NHL Playoff Memories: The Goal That Won't Die, 1999

Jennifer ConwaySenior Analyst IMay 21, 2009

(Note: This is part three of the NHL Playoff Memories series. You can read part two here.)

June 19, 1999. The Dallas Stars lead the Buffalo Sabres 3-2 in the Cup finals.

Before the game, the Rigas family—owners of the Buffalo Sabres—hands out bottles of maple syrup (no one is quite certain why) in the press box. Nearly six periods later, the sportswriters are considering ordering in a pancake breakfast to go with the syrup.

The game has been tied 1-1 through two overtime periods. There's five minutes left in the third overtime.

Dallas centre Mike Modano grabs the puck along the half-boards, and passes it to right wing Brett Hull. Hull takes a shot. Sabres goalie Dominic Hasek makes the save, but can't control the rebound.

The puck leaves the crease, but—and this is important—Hull's skate does not. Hull corrals the puck with his skate and takes another shot.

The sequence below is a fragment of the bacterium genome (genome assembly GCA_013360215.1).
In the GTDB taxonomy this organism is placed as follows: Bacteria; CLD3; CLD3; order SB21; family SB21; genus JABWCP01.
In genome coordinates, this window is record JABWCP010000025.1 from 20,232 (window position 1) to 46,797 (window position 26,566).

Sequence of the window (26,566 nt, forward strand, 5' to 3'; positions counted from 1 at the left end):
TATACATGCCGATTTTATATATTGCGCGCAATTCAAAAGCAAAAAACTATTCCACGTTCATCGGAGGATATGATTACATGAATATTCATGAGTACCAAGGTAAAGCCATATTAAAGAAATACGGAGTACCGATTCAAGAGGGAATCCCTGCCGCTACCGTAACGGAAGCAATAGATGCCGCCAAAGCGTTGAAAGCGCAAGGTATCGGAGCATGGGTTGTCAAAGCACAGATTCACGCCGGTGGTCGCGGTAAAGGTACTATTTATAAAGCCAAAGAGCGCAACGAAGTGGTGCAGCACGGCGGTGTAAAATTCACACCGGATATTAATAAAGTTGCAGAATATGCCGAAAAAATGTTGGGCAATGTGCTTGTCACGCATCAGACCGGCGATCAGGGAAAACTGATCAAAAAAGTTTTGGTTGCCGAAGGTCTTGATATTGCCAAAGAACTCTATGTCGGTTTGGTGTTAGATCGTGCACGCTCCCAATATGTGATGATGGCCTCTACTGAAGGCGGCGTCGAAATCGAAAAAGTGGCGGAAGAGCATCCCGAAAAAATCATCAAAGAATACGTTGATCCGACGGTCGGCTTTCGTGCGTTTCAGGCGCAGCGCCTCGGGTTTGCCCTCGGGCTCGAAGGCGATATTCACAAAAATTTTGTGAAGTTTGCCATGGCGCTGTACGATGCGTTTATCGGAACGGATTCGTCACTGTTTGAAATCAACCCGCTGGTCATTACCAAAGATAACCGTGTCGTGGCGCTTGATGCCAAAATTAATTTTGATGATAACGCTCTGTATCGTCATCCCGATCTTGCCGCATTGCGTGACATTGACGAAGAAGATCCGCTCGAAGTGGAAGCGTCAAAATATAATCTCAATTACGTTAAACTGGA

At 114:51 of the marathon, the game is over. The Stars have won the Stanley Cup, the first southern team to do so.

Or have they? The rule regarding pucks in the crease has been trouble for a while now, and this is no different. Director of Officiating Brian Lewis looks at the replay seconds after the goal, as do two other officials.

The original rule does not say anything about control of the puck, but in March, NHL senior vice-president Colin Campbell issued a clarification to the rule that guaranteed just this sort of trouble.

According to Campbell, an attacking player may stay in the crease, even if the puck leaves the crease, as long as the player has control of the puck. Lewis decides that Hull was merely kicking the puck from his skate to his stick. Therefore, Hull had control of the puck the entire time.

Buffalo captain Michael Peca tries to protest to NHL Commissioner Gary Bettman, but gets no response. Coach Lindy Ruff tries as well with no result. Bettman later denies Peca approached him, and that Ruff was “out of control” and “not in any condition to have a conversation.”

Should the NHL have disallowed the goal? With the Stars mobbed on the ice and champagne corks popping, what's the right call? Either way, the league loses.

Dallas centre and 17 year NHL veteran Guy Carbonneau is asked if he'd seen the replay. “No,” he says. When will he watch it?


Hull's goal happens at 1:30 a.m. Sunday. On Monday, the NHL announces that video replay will no longer be used to decide disputed goals when a player is in the crease. By summer's end, the rule no longer exists.


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